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Case History

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Image not available. A 28-year-old woman presents with a six-week history of an offensive vaginal discharge. She is sexually active and takes the combined oral contraceptive (COC) pill.

What are the important aspects of the history?

What is the differential diagnosis?

What are the treatment options?

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Background

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Image not available. Vaginal discharge is a common presenting symptom and there are a range of possible diagnoses. Causes may broadly be divided into physiological and pathological.

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Physiological discharge

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Lactobacilli form the normal vaginal flora and colonize the vaginal epithelium. They maintain a vaginal pH of 3.8–4.4 and play a role in the defence against infection. Normal vaginal discharge is altered by a number of factors such as hormonal changes as part of the menstrual cycle, pregnancy and hormonal contraception. Physiological discharge is usually clear or white and odourless.

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Pathological discharge

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Infection
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Infections causing an alteration in vaginal discharge may or may not be sexually transmitted (Figure 32.1). Sexually transmitted infections are dealt with in more detail in Case 35: Sexually Transmitted Infections, and would include Trichomonas vaginalis, Neisseria gonorrhoea and Chlamydia trachomatis. Ulceration from Herpes simplex may also result in a vaginal discharge.

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Figure 32.1

Diagnosis of candida and bacterial vaginosis. HVS, high vaginal swab. Source: Smellie et al. 2006.8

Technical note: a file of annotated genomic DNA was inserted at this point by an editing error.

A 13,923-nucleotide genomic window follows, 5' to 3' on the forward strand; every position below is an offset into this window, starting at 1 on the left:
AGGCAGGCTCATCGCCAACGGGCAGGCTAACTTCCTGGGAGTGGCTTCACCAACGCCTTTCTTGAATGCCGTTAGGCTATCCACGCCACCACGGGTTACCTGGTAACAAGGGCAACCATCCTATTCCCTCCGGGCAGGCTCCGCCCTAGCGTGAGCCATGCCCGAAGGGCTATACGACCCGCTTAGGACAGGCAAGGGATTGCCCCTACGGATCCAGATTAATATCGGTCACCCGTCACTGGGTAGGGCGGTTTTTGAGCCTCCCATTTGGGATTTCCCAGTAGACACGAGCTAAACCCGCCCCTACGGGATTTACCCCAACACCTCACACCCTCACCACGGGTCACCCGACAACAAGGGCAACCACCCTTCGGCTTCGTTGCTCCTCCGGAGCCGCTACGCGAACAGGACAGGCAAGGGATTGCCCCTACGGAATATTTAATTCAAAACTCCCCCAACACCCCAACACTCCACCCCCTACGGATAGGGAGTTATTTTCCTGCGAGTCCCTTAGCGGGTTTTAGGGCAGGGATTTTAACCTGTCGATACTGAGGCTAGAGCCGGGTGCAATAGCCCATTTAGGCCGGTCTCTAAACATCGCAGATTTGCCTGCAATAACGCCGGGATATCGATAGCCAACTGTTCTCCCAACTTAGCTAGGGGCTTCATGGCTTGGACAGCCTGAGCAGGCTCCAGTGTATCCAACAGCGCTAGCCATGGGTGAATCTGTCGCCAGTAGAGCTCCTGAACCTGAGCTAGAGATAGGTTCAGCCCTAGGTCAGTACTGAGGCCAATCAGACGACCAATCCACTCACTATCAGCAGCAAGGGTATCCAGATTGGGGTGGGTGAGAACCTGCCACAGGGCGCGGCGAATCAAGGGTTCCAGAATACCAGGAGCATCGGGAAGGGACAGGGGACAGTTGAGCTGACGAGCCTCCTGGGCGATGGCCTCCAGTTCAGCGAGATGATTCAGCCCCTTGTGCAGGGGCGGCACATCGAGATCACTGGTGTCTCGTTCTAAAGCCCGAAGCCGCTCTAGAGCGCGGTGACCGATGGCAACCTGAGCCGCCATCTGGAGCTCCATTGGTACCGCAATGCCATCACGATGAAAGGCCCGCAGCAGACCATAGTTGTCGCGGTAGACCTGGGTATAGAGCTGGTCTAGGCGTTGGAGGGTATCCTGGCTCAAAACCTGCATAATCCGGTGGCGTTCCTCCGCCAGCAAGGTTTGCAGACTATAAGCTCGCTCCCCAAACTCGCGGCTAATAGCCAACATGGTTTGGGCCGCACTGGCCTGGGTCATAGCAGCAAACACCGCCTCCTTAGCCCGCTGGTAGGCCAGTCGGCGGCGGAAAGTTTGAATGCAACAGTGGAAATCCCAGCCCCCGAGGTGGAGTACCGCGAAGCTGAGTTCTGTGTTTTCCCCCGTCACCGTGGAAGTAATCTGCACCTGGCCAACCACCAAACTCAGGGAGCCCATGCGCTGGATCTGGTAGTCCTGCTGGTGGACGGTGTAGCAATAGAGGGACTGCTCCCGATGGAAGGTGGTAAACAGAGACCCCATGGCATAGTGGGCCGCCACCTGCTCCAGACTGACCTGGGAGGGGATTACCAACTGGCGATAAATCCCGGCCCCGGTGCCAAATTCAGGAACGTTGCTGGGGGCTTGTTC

Graphic Jump Location
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Bacterial vaginosis (BV) is a common cause of vaginal discharge and results from a change in bacterial flora of the vagina from mainly lactobacilli to high concentrations of anaerobic bacteria. The main bacterium found in BV is Gardnerella vaginalis, although this can be found on culture in approximately 50% of healthy, asymptomatic women.1 Replacement of lactobacilli leads to an increase in vaginal pH to as high as pH 7. Although BV is not regarded as a sexually transmitted infection, it is more common in sexually active than non-sexually active women. It is also more prevalent in black women than white, those with an intrauterine contraceptive device and those who smoke.2

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What are the important aspects of the history?

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The main complaint is of an offensive, fishy-smelling discharge, usually in the absence of pain or irritation. On speculum examination there is usually evidence of a thin white or grey homogeneous discharge.

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What is the differential diagnosis?

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Several diagnostic tests exist and a high vaginal swab should be taken from the posterior fornix. Application of the Amsel criteria3 is the gold standard but is not always available in practice. At least three of the four criteria must be present for a diagnosis to be confirmed:

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  1. Thin, white homogeneous discharge

  2. Clue cells on microscopy of wet mount

  3. pH of vaginal fluid >4.5

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